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iPhone X vs. iPhone 8 vs. iPhone 8 Plus: What are the differences?

The iPhone X was more than just another iPhone. It marked a top-to-bottom redesign with a bright and colorful edge-to-edge OLED screen, depth-sensing front-facing cameras, wireless charging, and the most powerful Apple-designed processor ever engineered to date. In other words, it was the Cadillac of smartphones, and that was reflected in its $1,000 price tag.

While the iPhone X and its successor, the iPhone XS, have now been discontinued by Apple, replaced by the iPhone 11 Pro, you can still find one if you look. The price of an iPhone X has dropped significantly, but the iPhone 8 and iPhone 8 Plus are cheaper still, and they also offer a redesigned all-glass back, improved cameras, the same speedy processor, and longer-lasting batteries. Apple is also still selling the iPhone 8 and 8 Plus.

How does the iPhone X compare to the iPhone 8 and 8 Plus? Check out our iPhone X vs. iPhone 8 vs. iPhone 8 Plus specs comparison for all the crucial differences you need to know about.


iPhone 8 iPhone 8 Plus iPhone X
Size 5.45 x 2.65 x 0.29 inches 6.24 x 3.07 x 0.30 inches 5.65 x 2.79 x 0.30 inches
Weight  148 grams (5.22 ounces) 202 grams (7.13 ounces)  174 grams (6.14 ounces)
Screen 4.7-inch Retina HD LCD-backlit widescreen 5.5-inch Retina HD LCD-backlit widescreen  5.8-inch OLED Super Retina HD display
Resolution 1334 x 750 pixels (326 pixels per inch) 1920 x 1080 pixels (401 PPI)  2436 x 1125 pixels (458 PPI)
OS iOS 12 iOS 12 iOS 12
Storage 64, 256GB 64, 256GB 64, 256GB
MicroSD card slot No No No
NFC support Yes, Apple Pay only Yes, Apple Pay only Yes, Apple Pay only
Processor A11 Bionic with 64-bit architecture, M10 motion coprocessor A11 Bionic with 64-bit architecture, M10 motion coprocessor  A11 Bionic with 64-bit architecture, M10 motion coprocessor
Connectivity 4G LTE, GSM, CDMA, HSPA+, 802.11a/b/g/n/ac Wi-Fi 4G LTE, GSM, CDMA, HSPA+, 802.11a/b/g/n/ac Wi-Fi  4G LTE, GSM, CDMA, HSPA+, 802.11a/b/g/n/ac Wi-Fi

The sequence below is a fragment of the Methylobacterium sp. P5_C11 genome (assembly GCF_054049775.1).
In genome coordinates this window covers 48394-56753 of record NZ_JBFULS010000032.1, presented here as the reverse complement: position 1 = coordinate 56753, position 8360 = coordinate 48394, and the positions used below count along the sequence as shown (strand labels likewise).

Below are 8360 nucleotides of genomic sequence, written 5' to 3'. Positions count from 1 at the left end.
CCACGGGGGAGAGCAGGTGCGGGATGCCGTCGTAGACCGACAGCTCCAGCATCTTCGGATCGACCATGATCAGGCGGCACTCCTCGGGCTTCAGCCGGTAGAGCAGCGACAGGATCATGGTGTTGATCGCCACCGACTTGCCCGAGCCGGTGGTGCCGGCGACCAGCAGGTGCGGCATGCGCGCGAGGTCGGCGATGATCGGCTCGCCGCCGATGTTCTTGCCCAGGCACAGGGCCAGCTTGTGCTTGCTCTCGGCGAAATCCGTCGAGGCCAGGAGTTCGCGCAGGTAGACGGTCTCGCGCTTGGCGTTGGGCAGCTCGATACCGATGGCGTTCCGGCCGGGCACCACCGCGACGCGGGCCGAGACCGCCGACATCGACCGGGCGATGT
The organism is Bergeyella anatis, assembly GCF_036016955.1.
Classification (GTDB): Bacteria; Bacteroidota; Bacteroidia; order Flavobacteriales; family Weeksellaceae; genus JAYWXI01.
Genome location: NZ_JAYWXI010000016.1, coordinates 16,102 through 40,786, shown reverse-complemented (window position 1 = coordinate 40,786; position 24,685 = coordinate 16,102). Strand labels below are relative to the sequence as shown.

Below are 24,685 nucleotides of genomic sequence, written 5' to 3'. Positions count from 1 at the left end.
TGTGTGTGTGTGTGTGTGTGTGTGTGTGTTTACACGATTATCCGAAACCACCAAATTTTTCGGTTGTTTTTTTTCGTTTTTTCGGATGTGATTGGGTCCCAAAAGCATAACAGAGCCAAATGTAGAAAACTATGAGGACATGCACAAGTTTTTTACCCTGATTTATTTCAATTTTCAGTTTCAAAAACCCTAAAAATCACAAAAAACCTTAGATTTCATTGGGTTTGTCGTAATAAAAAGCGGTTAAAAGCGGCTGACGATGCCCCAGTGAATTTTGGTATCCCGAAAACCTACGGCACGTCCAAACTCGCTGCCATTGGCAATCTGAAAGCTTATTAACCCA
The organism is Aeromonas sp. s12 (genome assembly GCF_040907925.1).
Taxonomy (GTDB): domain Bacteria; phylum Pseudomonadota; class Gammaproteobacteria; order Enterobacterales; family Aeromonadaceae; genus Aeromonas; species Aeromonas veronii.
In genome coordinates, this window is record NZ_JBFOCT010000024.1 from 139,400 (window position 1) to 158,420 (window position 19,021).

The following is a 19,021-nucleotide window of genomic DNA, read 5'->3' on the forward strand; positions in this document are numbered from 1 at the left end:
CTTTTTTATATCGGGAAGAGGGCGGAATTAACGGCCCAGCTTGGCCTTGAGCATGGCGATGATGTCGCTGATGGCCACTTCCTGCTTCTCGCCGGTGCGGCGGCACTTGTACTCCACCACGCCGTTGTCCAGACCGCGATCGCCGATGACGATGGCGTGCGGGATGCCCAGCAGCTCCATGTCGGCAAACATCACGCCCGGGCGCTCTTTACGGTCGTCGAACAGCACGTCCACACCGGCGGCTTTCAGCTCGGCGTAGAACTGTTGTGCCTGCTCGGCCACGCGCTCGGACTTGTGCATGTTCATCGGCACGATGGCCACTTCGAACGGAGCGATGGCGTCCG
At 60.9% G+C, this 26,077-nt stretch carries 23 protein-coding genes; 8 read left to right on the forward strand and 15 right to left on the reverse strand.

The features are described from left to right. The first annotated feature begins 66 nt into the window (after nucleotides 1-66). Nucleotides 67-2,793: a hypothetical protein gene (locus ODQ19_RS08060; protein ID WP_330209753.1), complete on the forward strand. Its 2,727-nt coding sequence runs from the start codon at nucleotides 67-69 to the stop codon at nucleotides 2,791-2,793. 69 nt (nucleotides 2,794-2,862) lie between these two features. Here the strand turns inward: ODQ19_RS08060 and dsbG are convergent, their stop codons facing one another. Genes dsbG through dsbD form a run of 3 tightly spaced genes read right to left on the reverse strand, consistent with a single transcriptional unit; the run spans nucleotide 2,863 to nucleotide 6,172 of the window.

Camera 12-megapixel camera, 7MP front Dual 12-megapixel rear, 7MP front Dual 12-megapixel rear, 7MP front
Video Up to 4K at 60fps, 1080p at 240fps Up to 4K at 60fps, 1080p at 240fps Up to 4K at 60fps, 1080p at 240fps
Bluetooth Yes, version 5 Yes, version 5 Yes, version 5
Fingerprint sensor Touch ID Touch ID None, Face ID
Other sensors Barometer, 3-axis gyro, accelerometer, proximity sensor, ambient light sensor Barometer, 3-axis gyro, accelerometer, proximity sensor, ambient light sensor Depth sensors, barometer, 3-axis gyro, accelerometer, proximity sensor, ambient light sensor
Water-resistant Yes, IP67 rated Yes, IP67 rated  IP67 rated
Battery 1,821 mAh

14 hours of talk time, 12 hours of internet use, 13 hours of video playback, and up to 40 hours of audio playback

Fast charging offers up to 50 percent charge in 30 minutes.

Wireless charging (Qi standard)

2,675 mAh

21 hours of talk time, 13 hours of internet, 14 hours of video playback, and up to 60 hours of audio playback

Fast charging offers up to 50 percent charge in 30 minutes

Wireless charging (Qi standard)

2,716 mAh

21 hours of talk time, 12 hours of internet, 13 hours of video playback, and up to 60 hours of audio playback

Fast charging offers up to 50 percent charge in 30 minutes